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Annual performance appraisals often left Bill Morris with that queasy feeling familiar to so many working Canadians – and he wasn't even at the receiving end; he's the boss.

This fall, however, in a radical departure from past practice, global consulting firm Accenture LLP moved to scrap the backward-looking annual appraisals for its 358,000 employees worldwide in favour of more regular, real-time feedback that can be acted on immediately.

"You can imagine how great all of us feel getting away from … the old system where we force-ranked our people once a year into very rigid performance buckets," Mr. Morris, president of Accenture Canada, said in an interview.

Employees were impatient with a process that informed them months after the fact that they should have done something differently or better, Mr. Morris said.

The conventional annual performance appraisal was also an exercise in frustration for managers who were forced to rank employees in relation to their colleagues – "slotting them into a … bell curve" rather than evaluating them on their individual merits, he said. Some of the most valuable contributions cannot be captured in a "performance box" on a form.

"You just feel in your gut that you are not doing the right thing when you reflect on individuals you know are doing something unique for the organization that, in the old [appraisal] system, we couldn't quite value," said Toronto-based Mr. Morris, who oversees a staff of 4,000 across Canada. It put the firm at risk of losing top talent.

Accenture chief executive officer Pierre Nanterme announced in July that the Chicago-based management consulting and technology services firm was scrapping annual performance appraisals.

"Performance is an ongoing activity. It's every day, after any client interaction or business interaction or corporate interaction," Mr. Nanterme said in an interview with The Washington Post at the time. "It's much more fluid. People want to know on an ongoing basis, 'Am I doing right? Am I moving in the right direction? Do you think I'm progressing?' Nobody's going to wait for an annual cycle to get that feedback. Now it's all about instant performance management."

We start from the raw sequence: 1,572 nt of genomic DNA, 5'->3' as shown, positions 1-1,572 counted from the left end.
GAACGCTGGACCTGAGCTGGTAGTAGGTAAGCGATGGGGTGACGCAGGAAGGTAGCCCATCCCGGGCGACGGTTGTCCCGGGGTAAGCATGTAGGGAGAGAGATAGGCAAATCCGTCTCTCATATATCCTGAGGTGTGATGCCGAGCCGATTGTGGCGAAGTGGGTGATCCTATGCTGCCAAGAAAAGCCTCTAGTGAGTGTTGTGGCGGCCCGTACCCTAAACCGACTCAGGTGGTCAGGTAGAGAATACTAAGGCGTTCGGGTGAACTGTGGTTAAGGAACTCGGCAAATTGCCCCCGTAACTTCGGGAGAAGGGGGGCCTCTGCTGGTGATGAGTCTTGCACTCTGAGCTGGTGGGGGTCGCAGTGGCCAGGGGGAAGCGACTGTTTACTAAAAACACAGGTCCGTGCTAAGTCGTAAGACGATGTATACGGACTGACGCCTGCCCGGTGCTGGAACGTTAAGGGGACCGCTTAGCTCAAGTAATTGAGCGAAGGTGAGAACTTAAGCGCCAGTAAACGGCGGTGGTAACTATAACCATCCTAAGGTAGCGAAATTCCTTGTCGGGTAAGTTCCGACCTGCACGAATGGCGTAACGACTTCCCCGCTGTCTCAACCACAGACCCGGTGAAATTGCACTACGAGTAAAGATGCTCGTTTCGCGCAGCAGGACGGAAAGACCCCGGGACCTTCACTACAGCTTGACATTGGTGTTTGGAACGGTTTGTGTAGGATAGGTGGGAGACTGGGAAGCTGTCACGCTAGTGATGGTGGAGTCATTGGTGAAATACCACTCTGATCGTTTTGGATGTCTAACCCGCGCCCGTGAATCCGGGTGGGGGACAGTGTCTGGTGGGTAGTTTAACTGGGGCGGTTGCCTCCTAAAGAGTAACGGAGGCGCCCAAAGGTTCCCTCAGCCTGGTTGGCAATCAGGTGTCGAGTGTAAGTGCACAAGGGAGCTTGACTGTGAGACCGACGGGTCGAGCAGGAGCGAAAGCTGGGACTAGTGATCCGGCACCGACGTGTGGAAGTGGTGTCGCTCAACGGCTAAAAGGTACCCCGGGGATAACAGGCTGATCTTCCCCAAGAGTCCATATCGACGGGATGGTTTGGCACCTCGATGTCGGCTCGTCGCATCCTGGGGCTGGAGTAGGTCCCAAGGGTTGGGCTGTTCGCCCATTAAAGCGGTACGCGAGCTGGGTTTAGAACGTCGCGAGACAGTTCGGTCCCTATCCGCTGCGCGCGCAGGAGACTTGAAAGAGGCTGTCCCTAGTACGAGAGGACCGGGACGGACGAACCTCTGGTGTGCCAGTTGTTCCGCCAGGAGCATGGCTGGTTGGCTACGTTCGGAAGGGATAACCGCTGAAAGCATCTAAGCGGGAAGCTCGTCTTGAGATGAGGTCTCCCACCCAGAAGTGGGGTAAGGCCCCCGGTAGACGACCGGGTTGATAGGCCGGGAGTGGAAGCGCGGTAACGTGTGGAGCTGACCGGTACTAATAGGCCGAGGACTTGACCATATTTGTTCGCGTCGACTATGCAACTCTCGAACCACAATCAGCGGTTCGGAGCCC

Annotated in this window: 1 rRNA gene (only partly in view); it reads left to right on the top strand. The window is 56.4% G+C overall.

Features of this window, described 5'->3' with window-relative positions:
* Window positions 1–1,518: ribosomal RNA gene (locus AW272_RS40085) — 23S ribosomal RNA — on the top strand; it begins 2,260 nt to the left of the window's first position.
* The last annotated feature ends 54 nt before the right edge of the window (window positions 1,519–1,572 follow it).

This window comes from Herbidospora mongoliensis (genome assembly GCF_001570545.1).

Professional services firm Deloitte is also redesigning its approach to performance management, citing a growing feeling in head offices that the current time-consuming and costly annual appraisal process does not achieve the desired effect of higher organizational performance.

"We are in need of something nimbler, real-time and more individualized – something squarely focused on fuelling performance in the future rather than assessing it in the past," Deloitte said in a guest article published in the Harvard Business Review earlier this year.

This emerging trend has been described as "HR at the speed of business" and it's attracting considerable attention in corporate circles, said organizational psychologist Guy Beaudin, a Toronto-based senior partner at RHR International, a global firm of psychologists and management consultants.

"I think it's about to hit a tipping point," Dr. Beaudin said in an interview.

"It [performance evaluation] is much better done at the rhythm of work – at the end of a project or whatever – because that's the point where you can more accurately see … what worked, what didn't and what might be improved upon next time," Dr. Beaudin said. Done properly, it's a more natural and collaborative conversation than the traditional year-end review.

"By putting this more on an ongoing basis, you are actually forcing these conversations to happen. … It's shocking to me how seldom some people actually spend time face to face with their boss," he said.

At Accenture, the hope is that the new approach will result in a much greater focus on talent development and performance improvement.

The old-style annual performance review has outlived its purpose, Accenture said. Like many companies, it adopted the annual review because it wanted to set objectives for its employees, but the process became bogged down in bureaucracy. What started as a list of five objectives rapidly expanded to 10, 15 or 20 objectives and employees were overloaded.

Instead of motivating people, these annual reviews had the unintended effect of stifling the creativity and initiative that led Accenture to recruit them in the first place, Mr. Morris said.

Already under the new process, which started in September, the discussions between managers and employees are less tense, more candid and more productive.

"It's two-way. It's much more about talking with the individual as opposed to talking about the individual," Mr. Morris said.

It's about employee aspirations as well as corporate objectives, and what both employees and the organization's managers have to do to get where they want to go.

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